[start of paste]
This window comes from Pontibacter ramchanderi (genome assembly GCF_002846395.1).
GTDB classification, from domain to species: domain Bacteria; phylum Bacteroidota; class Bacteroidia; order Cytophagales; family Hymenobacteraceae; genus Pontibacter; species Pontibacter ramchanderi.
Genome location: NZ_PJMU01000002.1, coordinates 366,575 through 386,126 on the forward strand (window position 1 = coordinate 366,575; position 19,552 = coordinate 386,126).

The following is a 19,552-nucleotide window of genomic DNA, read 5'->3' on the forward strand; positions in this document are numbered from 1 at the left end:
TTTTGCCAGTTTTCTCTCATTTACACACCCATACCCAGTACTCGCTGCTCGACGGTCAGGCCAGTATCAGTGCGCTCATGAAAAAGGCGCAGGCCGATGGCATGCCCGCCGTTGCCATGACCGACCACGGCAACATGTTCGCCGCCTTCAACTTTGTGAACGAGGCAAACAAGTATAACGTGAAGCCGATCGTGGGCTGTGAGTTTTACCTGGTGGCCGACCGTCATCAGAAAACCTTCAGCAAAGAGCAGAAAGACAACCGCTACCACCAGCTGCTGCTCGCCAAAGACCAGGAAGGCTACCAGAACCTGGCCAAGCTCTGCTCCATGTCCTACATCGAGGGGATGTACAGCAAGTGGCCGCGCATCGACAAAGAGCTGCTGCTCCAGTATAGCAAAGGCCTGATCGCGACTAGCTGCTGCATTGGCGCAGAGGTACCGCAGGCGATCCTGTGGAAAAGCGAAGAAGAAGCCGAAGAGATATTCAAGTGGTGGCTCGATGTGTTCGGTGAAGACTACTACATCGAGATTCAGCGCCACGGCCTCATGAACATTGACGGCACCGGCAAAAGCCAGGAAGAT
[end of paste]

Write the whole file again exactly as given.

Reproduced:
This window comes from Pontibacter ramchanderi (genome assembly GCF_002846395.1).
GTDB classification, from domain to species: domain Bacteria; phylum Bacteroidota; class Bacteroidia; order Cytophagales; family Hymenobacteraceae; genus Pontibacter; species Pontibacter ramchanderi.
Genome location: NZ_PJMU01000002.1, coordinates 366,575 through 386,126 on the forward strand (window position 1 = coordinate 366,575; position 19,552 = coordinate 386,126).

The following is a 19,552-nucleotide window of genomic DNA, read 5'->3' on the forward strand; positions in this document are numbered from 1 at the left end:
TTTTGCCAGTTTTCTCTCATTTACACACCCATACCCAGTACTCGCTGCTCGACGGTCAGGCCAGTATCAGTGCGCTCATGAAAAAGGCGCAGGCCGATGGCATGCCCGCCGTTGCCATGACCGACCACGGCAACATGTTCGCCGCCTTCAACTTTGTGAACGAGGCAAACAAGTATAACGTGAAGCCGATCGTGGGCTGTGAGTTTTACCTGGTGGCCGACCGTCATCAGAAAACCTTCAGCAAAGAGCAGAAAGACAACCGCTACCACCAGCTGCTGCTCGCCAAAGACCAGGAAGGCTACCAGAACCTGGCCAAGCTCTGCTCCATGTCCTACATCGAGGGGATGTACAGCAAGTGGCCGCGCATCGACAAAGAGCTGCTGCTCCAGTATAGCAAAGGCCTGATCGCGACTAGCTGCTGCATTGGCGCAGAGGTACCGCAGGCGATCCTGTGGAAAAGCGAAGAAGAAGCCGAAGAGATATTCAAGTGGTGGCTCGATGTGTTCGGTGAAGACTACTACATCGAGATTCAGCGCCACGGCCTCATGAACATTGACGGCACCGGCAAAAGCCAGGAAGAT